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4.5. Carbon accounting: Modeling. Markku Kanninen, CIFOR. What kind of models we use and why?. Models for indirect estimation of carbon pools Use existing known relationships (statistical models) Avoid destructive measurements; lower the field costs

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4.5. Carbon accounting: Modeling

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4 5 carbon accounting modeling

4.5. Carbon accounting: Modeling

Markku Kanninen, CIFOR


What kind of models we use and why

What kind of models we useand why?

  • Models for indirect estimation of carbon pools

    • Use existing known relationships (statistical models)

    • Avoid destructive measurements; lower the field costs

  • Models to explore the potential of various options (ex-ante evaluation) of CDM and/or REDD schemes

    • Use simulation models with existing data for generating scenarios

  • Models for baselines & reference levels

    • Use simulation models to project future development of carbon pools in the absence of [project] [program] activity

      • CDM or REDD

    • Use historic , economic, demographic and other data


Models for indirect estimation of carbon pools

Models for indirect estimation of carbon pools

= [Allometric] models between easily measurable variables and tree biomass component and/or carbon pool

  • Examples:

    • Volume tables (section 4.2)

    • Crown diameter vs. tree biomass (section 4.2)

    • Biomass expansion factor (section 4.3)


Examples

Examples


Models to explore the potential of various options

Models to explore the potential of various options

  • Used for ex-ante evaluation of CDM and/or REDD schemes

  • Using simulation models with existing data for generating scenarios

  • Existing models:

    • CO2FIX - the oldest and most widely used simulation model

    • GORCAM - carbon accounting model, excel spreadsheet

    • CAMFor - developed for the Australian Greenhouse Office (AGO) for tracking the carbon associated with a stand of trees


Examples1

Examples

De Jong et al. (2007) using CO2FIX


Models for baselines reference levels

Models for baselines & reference levels

  • Use simulation models to project future development of carbon pools in the absence of [project] [program] activity either CDM or REDD

  • Use historic , economic, demographic and other data - e.g. known relationships between economic activity and land use change - to generate scenarios

  • Existing models:

    • CO2FIX (Masera et al. 2003) – An approved CDM methodology (AR-AM002) – used for CDM A/R projects

    • Brown et al. (2007) – review of proposed methods for REDD schemes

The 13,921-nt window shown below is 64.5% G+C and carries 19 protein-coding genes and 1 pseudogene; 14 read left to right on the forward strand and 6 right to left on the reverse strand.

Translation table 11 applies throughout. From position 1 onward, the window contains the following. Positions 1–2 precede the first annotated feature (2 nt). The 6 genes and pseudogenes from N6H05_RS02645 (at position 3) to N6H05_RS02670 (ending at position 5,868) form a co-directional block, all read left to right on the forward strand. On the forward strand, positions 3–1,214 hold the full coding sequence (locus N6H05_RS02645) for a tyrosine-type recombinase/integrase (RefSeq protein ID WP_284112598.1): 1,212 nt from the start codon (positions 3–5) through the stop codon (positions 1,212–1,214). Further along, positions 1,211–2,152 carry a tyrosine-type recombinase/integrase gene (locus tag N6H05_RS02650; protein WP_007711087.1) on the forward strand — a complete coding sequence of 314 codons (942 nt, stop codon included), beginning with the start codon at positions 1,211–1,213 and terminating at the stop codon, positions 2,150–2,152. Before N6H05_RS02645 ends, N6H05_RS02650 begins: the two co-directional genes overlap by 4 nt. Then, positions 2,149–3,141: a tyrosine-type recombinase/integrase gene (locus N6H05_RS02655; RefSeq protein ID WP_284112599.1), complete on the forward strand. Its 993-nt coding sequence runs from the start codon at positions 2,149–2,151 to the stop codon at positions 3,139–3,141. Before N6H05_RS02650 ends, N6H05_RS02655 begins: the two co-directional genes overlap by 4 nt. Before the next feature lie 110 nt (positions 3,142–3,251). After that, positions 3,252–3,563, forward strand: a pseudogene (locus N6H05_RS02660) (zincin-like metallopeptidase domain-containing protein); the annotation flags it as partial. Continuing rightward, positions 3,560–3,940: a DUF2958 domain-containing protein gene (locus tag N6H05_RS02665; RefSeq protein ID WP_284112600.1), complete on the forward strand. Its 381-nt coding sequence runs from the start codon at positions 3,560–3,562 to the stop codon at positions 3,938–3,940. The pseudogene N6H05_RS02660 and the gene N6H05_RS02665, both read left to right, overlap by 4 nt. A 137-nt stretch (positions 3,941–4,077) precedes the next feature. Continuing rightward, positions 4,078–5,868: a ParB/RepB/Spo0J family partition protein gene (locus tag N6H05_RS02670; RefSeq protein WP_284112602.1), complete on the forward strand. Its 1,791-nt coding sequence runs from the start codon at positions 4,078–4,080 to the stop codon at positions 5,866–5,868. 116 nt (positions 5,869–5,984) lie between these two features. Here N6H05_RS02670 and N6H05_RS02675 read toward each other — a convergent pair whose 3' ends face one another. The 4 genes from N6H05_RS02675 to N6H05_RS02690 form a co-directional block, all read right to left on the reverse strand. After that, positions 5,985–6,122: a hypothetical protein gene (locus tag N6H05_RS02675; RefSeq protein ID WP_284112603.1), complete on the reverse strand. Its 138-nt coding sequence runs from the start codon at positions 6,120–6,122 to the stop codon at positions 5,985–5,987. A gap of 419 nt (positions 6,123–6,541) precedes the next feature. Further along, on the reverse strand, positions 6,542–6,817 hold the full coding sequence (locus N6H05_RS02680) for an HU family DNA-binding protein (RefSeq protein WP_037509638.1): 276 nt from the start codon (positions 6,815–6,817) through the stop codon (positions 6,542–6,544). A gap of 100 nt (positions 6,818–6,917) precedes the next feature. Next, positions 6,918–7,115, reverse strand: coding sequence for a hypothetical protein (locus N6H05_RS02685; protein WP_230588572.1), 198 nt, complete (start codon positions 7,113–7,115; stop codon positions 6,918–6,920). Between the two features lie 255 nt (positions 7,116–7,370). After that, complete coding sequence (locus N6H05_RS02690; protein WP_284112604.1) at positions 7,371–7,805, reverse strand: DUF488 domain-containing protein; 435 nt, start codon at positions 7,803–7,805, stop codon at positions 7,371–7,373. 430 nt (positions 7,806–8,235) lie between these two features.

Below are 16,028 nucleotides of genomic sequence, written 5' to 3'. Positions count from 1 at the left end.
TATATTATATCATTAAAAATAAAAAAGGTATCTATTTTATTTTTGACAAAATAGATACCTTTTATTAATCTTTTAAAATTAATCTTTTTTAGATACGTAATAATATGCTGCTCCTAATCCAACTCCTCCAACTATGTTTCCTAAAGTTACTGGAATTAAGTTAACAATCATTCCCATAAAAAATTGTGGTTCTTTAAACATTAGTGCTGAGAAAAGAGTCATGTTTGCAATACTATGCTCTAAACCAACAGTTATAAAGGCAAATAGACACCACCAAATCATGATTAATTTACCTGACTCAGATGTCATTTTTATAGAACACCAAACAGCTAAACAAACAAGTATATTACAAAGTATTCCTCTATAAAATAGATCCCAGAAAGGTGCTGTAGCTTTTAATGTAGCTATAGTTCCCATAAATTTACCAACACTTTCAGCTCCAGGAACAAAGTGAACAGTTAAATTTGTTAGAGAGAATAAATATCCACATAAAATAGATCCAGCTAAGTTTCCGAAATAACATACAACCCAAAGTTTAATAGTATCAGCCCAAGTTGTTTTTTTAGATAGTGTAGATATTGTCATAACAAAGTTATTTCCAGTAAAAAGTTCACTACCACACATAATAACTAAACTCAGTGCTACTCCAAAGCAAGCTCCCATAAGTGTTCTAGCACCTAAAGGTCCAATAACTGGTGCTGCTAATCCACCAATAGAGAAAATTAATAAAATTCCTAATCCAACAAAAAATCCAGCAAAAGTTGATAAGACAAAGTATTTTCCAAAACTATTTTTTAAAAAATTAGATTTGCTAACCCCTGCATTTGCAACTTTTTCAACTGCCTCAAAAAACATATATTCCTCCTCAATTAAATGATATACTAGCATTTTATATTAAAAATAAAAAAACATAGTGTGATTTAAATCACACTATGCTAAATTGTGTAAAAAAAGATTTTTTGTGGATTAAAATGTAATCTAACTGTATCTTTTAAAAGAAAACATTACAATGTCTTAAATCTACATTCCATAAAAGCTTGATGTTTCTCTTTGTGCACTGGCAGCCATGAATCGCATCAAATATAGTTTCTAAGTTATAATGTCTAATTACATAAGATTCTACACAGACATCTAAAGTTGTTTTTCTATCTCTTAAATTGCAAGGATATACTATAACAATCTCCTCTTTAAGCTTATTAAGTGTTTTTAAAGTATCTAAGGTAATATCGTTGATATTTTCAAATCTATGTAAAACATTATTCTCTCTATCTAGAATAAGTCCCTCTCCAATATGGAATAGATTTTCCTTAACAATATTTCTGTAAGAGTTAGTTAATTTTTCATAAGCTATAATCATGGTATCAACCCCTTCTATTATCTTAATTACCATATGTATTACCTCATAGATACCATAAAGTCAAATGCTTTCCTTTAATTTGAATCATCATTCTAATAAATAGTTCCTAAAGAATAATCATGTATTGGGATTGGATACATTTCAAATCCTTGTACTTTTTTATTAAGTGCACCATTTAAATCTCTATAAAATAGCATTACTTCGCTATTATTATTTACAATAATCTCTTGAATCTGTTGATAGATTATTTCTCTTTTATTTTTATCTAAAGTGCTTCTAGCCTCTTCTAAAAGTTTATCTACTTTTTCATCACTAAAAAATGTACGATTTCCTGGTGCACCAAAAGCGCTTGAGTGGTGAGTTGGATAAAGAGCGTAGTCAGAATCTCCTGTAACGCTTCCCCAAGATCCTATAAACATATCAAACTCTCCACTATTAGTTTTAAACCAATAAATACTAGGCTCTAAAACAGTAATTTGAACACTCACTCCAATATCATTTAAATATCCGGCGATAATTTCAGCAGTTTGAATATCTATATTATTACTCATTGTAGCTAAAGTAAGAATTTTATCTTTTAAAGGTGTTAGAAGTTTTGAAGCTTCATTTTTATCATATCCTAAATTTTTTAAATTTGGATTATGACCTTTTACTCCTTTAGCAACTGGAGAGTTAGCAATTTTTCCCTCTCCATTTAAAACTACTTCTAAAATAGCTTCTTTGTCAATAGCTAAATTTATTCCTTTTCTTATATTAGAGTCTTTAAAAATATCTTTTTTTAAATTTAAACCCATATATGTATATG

Examples2

Examples

De Jong et al. (2007) using CO2FIX

Brown et al. (2007) – same as illustrated in Section 4.1


Co2fix c sequestration at stand patch level

CO2FIX - C sequestration at stand (patch) level

  • Existing simulation models

    • CENTURY (Parton et al., 1987)

    • GORCAM (Marland & Schlamadinger, 1997)

    • Original CO2FIX V1 (Mohren et al., 1999)

  • Preference: a locally developed model

  • Models [should] project the changes in relevant carbon stocks in each land-use category over time

  • CO2FIX model V2 description with examples

    • Masera et al., 2003 – Ecological Modelling 164


Co2fix

CO2FIX


Co2fix model

CO2FIX model

  • Over 1000 users in more than 60 countries

  • An approved CDM methodology (AR-AM002) – used for CDM A/R projects

  • Available at http://www.efi.fi/projects/casfor/

  • Modular structure (biomass, soils, products, bioenergy)

  • Cohort model operating at patch scale:

    • Cohorts can be species, species-groups, etc.

    • Parameterization based on existing biomass growth data

  • Allows

    • Comparison between projections (baseline & project case)

    • Calculation of carbon credits


Co2fix model structure

Carbon in the atmosphere

Increment

(yield tables)

Competition

(between or within cohorts)

Biofuels for

energy

Fossil Fuels

for energy

  • Cohort 3

  • Tree biomass

  • stemwood

  • foliage

  • branches

  • roots

  • Cohort 2

  • Tree biomass

  • stemwood

  • foliage

  • branches

  • roots

Raw material

Timber harvesting

Cohort 1

Tree biomass

Burning of

by-products

Primary

Processing

Harvest residues

and mortality due

to management

Burning of

disposed-off

products to

generate energy.

Decomposition

Litter fall

Production line:

Recycling

Products in use

Litter

  • sawnwood

  • boards

  • paper

use

disposal

Humification

Intermediate humus

Decay

  • firewood

Products

in landfill

Humification

Stablehumus

CO2FIX: model structure


Yield tables

Growth model:

from yield tables to CO2FIX

Yield tables


Parameterization of tree growth in co2fix

Growth data from yield tables:- literature - inventory- estimation